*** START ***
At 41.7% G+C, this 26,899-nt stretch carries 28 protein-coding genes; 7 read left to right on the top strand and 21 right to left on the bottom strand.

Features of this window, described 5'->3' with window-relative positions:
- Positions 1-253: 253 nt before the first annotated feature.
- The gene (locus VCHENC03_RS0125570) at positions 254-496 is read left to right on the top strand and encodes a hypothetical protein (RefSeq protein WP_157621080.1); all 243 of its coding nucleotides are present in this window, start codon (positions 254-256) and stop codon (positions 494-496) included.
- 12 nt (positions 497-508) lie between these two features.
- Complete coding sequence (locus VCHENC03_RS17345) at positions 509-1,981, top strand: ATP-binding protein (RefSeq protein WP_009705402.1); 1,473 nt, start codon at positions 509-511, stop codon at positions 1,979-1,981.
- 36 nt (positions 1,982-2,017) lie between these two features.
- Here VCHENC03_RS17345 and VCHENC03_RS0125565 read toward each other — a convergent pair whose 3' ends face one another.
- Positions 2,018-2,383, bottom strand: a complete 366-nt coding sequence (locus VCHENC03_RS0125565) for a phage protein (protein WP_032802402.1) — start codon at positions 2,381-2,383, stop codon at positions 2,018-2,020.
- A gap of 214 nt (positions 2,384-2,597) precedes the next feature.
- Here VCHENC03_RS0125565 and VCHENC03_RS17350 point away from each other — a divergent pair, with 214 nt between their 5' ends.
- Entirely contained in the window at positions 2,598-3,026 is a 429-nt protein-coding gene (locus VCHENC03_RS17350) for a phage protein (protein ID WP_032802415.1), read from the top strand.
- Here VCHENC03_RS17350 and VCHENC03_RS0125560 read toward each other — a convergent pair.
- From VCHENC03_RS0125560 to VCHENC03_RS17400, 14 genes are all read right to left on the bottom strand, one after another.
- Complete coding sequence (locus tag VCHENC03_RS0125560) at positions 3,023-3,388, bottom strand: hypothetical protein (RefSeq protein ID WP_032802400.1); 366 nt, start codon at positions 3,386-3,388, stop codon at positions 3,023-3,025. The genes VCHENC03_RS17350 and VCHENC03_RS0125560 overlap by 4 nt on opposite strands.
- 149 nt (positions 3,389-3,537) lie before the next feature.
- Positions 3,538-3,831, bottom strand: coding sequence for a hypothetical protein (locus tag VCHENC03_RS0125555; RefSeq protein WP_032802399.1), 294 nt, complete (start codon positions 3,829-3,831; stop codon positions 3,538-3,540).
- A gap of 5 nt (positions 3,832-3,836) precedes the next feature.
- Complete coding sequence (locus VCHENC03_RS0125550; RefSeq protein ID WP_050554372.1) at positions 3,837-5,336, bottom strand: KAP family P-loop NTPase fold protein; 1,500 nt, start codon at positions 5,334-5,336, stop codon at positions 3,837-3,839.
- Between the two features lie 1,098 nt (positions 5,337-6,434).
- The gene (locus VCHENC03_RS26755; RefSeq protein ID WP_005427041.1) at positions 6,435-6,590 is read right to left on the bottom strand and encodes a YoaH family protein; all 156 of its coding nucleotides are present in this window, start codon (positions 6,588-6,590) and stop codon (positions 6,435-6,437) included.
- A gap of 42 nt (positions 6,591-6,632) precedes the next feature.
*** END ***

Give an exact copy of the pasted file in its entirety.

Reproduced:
At 41.7% G+C, this 26,899-nt stretch carries 28 protein-coding genes; 7 read left to right on the top strand and 21 right to left on the bottom strand.

Features of this window, described 5'->3' with window-relative positions:
- Positions 1-253: 253 nt before the first annotated feature.
- The gene (locus VCHENC03_RS0125570) at positions 254-496 is read left to right on the top strand and encodes a hypothetical protein (RefSeq protein WP_157621080.1); all 243 of its coding nucleotides are present in this window, start codon (positions 254-256) and stop codon (positions 494-496) included.
- 12 nt (positions 497-508) lie between these two features.
- Complete coding sequence (locus VCHENC03_RS17345) at positions 509-1,981, top strand: ATP-binding protein (RefSeq protein WP_009705402.1); 1,473 nt, start codon at positions 509-511, stop codon at positions 1,979-1,981.
- 36 nt (positions 1,982-2,017) lie between these two features.
- Here VCHENC03_RS17345 and VCHENC03_RS0125565 read toward each other — a convergent pair whose 3' ends face one another.
- Positions 2,018-2,383, bottom strand: a complete 366-nt coding sequence (locus VCHENC03_RS0125565) for a phage protein (protein WP_032802402.1) — start codon at positions 2,381-2,383, stop codon at positions 2,018-2,020.
- A gap of 214 nt (positions 2,384-2,597) precedes the next feature.
- Here VCHENC03_RS0125565 and VCHENC03_RS17350 point away from each other — a divergent pair, with 214 nt between their 5' ends.
- Entirely contained in the window at positions 2,598-3,026 is a 429-nt protein-coding gene (locus VCHENC03_RS17350) for a phage protein (protein ID WP_032802415.1), read from the top strand.
- Here VCHENC03_RS17350 and VCHENC03_RS0125560 read toward each other — a convergent pair.
- From VCHENC03_RS0125560 to VCHENC03_RS17400, 14 genes are all read right to left on the bottom strand, one after another.
- Complete coding sequence (locus tag VCHENC03_RS0125560) at positions 3,023-3,388, bottom strand: hypothetical protein (RefSeq protein ID WP_032802400.1); 366 nt, start codon at positions 3,386-3,388, stop codon at positions 3,023-3,025. The genes VCHENC03_RS17350 and VCHENC03_RS0125560 overlap by 4 nt on opposite strands.
- 149 nt (positions 3,389-3,537) lie before the next feature.
- Positions 3,538-3,831, bottom strand: coding sequence for a hypothetical protein (locus tag VCHENC03_RS0125555; RefSeq protein WP_032802399.1), 294 nt, complete (start codon positions 3,829-3,831; stop codon positions 3,538-3,540).
- A gap of 5 nt (positions 3,832-3,836) precedes the next feature.
- Complete coding sequence (locus VCHENC03_RS0125550; RefSeq protein ID WP_050554372.1) at positions 3,837-5,336, bottom strand: KAP family P-loop NTPase fold protein; 1,500 nt, start codon at positions 5,334-5,336, stop codon at positions 3,837-3,839.
- Between the two features lie 1,098 nt (positions 5,337-6,434).
- The gene (locus VCHENC03_RS26755; RefSeq protein ID WP_005427041.1) at positions 6,435-6,590 is read right to left on the bottom strand and encodes a YoaH family protein; all 156 of its coding nucleotides are present in this window, start codon (positions 6,588-6,590) and stop codon (positions 6,435-6,437) included.
- A gap of 42 nt (positions 6,591-6,632) precedes the next feature.